In a new study from Virginia Tech, researchers have discovered a method that ducks use to balance water pressure in their feathers while diving. The investigation is part of a decade of research in fluid mechanics by Professor Jonathan Boreyko.
“I got this idea when I was at Duke University,” said Professor Boreyko. “I had a really bad parking spot, but my walk took me right through the scenic Duke Gardens. I passed by ponds with lots of ducks, and I noticed that when a duck comes out of the water, they’d shake their feathers and water would fly off.”
“I realized that what they were doing was a de-wetting transition, releasing water that was partially inside of their feathers. That was the germ of the idea. In my research, purely by coincidence, I was studying the same kind of thing. I realized that these transitions work only if the water isn’t allowed to get all the way to the bottom of the porous feather structure.”
Professor Boreyko was intrigued with this delicate balance, and was curious about the mechanisms that allow ducks to hold water in their feathers without sinking. In collaboration with PhD student Farzad Ahmadi, Professor Boreyko attempted to force a single drop of water through a natural duck feather.
“It didn’t work,” said Ahmadi. “Then we had the idea to build a pressure chamber to force a pool of water through several layers of feathers.”
First, the researchers needed to ensure the water could only penetrate directly through the feathers, as opposed to simply leaking around their outer edges. They sealed each layer of feathers, leaving an area exposed in the same place on each surface.
Ultimately, the experts found that as the number of feather layers increases, the pressure required to push water through all the layers must also increase. This establishes a maximum pressure up to which feathers hold the water entering them, but do not allow the water to reach a duck’s skin.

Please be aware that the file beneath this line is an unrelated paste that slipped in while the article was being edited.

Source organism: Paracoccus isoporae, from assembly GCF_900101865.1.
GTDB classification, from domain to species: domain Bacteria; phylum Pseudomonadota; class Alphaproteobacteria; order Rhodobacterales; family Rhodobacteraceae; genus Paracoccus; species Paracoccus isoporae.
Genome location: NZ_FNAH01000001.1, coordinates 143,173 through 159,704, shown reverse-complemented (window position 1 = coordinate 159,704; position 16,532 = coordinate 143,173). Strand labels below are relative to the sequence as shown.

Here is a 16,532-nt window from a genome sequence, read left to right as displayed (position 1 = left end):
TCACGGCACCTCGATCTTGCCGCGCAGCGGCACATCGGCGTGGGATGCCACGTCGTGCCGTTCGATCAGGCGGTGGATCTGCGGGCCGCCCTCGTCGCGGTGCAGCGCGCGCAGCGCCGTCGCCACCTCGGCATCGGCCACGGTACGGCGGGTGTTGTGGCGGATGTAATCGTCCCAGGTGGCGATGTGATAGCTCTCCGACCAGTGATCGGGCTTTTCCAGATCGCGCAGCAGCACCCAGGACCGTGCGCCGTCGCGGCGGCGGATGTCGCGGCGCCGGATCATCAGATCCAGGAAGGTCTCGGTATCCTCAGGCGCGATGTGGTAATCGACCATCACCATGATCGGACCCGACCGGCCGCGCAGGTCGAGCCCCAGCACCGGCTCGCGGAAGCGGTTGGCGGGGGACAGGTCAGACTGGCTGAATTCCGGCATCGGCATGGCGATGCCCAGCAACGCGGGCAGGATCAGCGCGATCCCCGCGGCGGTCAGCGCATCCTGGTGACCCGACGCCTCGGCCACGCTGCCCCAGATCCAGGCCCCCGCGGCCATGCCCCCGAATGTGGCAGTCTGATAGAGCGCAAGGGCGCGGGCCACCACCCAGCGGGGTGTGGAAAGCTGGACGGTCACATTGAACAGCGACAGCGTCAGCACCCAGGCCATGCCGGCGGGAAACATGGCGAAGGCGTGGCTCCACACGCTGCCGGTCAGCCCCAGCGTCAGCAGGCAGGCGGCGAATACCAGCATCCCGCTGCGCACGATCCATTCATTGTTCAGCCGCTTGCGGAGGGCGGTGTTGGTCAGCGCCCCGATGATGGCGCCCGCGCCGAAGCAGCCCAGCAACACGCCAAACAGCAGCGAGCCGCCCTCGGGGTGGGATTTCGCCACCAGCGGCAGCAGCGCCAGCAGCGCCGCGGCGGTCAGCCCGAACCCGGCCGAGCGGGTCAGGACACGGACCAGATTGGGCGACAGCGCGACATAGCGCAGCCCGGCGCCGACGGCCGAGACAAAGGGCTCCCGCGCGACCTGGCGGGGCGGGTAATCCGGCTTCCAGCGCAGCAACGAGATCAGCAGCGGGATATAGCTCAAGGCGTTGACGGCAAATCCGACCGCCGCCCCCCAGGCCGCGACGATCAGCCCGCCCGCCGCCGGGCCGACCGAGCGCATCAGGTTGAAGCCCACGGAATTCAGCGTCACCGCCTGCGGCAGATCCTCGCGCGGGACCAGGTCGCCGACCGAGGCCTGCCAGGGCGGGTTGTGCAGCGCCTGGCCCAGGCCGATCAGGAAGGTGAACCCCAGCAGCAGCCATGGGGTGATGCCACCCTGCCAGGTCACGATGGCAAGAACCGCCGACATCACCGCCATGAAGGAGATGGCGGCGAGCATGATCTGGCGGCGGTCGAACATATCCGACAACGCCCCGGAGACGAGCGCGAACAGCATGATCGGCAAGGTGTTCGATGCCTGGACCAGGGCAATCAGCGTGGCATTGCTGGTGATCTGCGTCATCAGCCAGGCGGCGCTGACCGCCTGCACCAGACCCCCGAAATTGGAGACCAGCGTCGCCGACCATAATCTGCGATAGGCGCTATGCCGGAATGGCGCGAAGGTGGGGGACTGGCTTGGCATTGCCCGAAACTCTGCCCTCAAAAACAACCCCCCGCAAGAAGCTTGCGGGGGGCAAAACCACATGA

“Our hypothesis was to use multiple layers of feathers so that the water only comes in part way, but there are air pockets under that,” explained Professor Boreyko. “As long as those air pockets are present, it prevents something called irreversible wetting. As long as the wetting is only partial, they can shake it out when they surface.”
Ahmadi discovered that various species of ducks tend to have the exact number of feather layers needed to avoid irreversible wetting during their dives. At least one layer of feathers remains dry after a dive, and this allows the duck to shake out the water when it emerges.
Professor Boreyko believes there is potential for applying layered synthetic feathers to the exterior of a boat to make the boat travel more easily through the water.
“If we think of a ship moving over the water as an engineered bird, right now it’s swimming naked,” said Professor Boreyko. “We wonder if clothing the ship in feathers could impart the same enhancements that waterfowl benefit from.”
The study is published in the journal ACS Applied Materials & Interfaces.